Female Fire Chief Faces Harassment Rap

Minneapolis Fire Chief Bonnie Bleskachek poses in her City Hall office in a Nov. 22, 2005 file photo. Bleskachek is on leave as the city conducts an internal investigation amid lawsuits from three female firefighters who allege various acts of discrimination and sexual harassment. (AP Photo/Jim Mone,File)
AP Photo
Bonnie Bleskachek knows what discrimination feels like.

After she joined the Minneapolis Fire Department years ago, male firefighters would leave the room whenever she walked in, a union official hurled an anti-gay slur at her because she is a lesbian, and a male comrade hit her in the head with a soda can, according to her lawyer.

Bleskachek endured, becoming Minneapolis' first female fire chief and the only openly gay fire chief of a major U.S. city.

But now, two years after ascending to the top job, Bleskachek is the one who stands accused of harassing women.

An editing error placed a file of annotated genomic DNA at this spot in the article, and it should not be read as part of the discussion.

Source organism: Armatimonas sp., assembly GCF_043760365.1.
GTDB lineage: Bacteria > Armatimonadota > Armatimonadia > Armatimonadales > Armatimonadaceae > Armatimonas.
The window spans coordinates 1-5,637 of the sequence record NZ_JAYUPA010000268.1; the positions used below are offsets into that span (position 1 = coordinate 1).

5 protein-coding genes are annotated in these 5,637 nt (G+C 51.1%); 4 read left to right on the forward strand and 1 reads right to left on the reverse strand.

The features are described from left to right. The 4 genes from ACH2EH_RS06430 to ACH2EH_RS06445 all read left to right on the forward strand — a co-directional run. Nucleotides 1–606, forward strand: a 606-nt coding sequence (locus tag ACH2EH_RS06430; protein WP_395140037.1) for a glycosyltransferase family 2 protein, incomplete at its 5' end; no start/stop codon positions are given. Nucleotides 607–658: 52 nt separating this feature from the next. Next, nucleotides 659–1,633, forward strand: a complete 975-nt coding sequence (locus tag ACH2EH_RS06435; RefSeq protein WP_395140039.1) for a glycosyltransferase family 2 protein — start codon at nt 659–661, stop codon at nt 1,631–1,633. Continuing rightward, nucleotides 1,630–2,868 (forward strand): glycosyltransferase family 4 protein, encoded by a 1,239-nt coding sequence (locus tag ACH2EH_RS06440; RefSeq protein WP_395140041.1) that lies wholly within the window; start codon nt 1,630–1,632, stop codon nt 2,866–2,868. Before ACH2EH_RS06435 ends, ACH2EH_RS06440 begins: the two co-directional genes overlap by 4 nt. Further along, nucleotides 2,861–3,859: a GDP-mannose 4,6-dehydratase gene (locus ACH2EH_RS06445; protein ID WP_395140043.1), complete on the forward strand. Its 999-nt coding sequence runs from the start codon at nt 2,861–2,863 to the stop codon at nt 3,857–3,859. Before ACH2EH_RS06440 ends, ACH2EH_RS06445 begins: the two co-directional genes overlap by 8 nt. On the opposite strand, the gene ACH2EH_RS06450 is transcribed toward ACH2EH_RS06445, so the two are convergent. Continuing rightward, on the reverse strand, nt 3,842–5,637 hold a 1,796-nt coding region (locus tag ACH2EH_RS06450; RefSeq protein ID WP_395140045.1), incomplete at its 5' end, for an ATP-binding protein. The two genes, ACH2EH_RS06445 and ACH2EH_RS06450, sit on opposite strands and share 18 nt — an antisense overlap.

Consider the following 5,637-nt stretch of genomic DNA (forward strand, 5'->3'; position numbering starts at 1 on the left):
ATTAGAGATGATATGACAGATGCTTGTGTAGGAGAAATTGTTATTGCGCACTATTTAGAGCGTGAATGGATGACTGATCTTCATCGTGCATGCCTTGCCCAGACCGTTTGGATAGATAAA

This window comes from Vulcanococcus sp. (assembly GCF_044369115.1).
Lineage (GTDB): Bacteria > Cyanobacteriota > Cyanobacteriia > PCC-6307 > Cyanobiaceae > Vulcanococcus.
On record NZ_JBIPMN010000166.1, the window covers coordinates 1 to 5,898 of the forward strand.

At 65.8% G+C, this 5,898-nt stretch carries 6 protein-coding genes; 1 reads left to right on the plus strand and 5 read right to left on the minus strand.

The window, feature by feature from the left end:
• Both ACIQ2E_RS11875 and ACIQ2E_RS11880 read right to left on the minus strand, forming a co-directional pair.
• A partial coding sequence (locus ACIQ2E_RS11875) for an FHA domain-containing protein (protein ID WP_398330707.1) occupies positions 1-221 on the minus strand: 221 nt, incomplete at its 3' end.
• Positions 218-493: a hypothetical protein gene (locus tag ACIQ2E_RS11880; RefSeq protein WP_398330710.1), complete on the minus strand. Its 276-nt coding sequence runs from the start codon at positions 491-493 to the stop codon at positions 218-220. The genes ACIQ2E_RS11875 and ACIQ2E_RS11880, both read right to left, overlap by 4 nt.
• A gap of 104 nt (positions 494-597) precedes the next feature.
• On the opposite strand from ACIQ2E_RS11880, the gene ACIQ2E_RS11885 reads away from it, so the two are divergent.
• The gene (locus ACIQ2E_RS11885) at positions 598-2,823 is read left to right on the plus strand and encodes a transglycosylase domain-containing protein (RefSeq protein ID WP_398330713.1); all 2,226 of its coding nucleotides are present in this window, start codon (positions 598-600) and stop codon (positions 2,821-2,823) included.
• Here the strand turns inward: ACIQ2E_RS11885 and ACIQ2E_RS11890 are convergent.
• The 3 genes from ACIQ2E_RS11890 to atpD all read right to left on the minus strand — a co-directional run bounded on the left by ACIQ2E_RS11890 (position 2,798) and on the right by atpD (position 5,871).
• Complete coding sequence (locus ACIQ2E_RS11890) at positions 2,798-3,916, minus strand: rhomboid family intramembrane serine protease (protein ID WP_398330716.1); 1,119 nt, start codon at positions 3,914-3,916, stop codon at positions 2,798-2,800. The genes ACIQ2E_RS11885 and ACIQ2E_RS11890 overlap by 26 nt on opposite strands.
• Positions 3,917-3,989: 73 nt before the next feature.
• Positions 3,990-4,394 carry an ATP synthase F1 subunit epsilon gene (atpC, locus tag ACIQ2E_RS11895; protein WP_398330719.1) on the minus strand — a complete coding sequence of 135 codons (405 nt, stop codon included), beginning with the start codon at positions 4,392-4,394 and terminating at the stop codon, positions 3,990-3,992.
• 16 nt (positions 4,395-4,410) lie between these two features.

The 43-year-old chief is on leave as the city conducts an internal investigation amid lawsuits from three female firefighters who allege various acts of discrimination and sexual harassment. Also, a city investigation found evidence that the department gave preferential treatment to lesbians or those who socialize with them.

"It's really kind of unfortunate because of her position and her minority status," said Theresa Glomb, a professor of human resources and industrial relations at the University of Minnesota. "I imagine, even if found to be false, it could be very difficult for her to regain the respect that her achievement deserves."

Bleskachek declined to be interviewed for this story. Her attorney, Jerry Burg, disputed the allegations.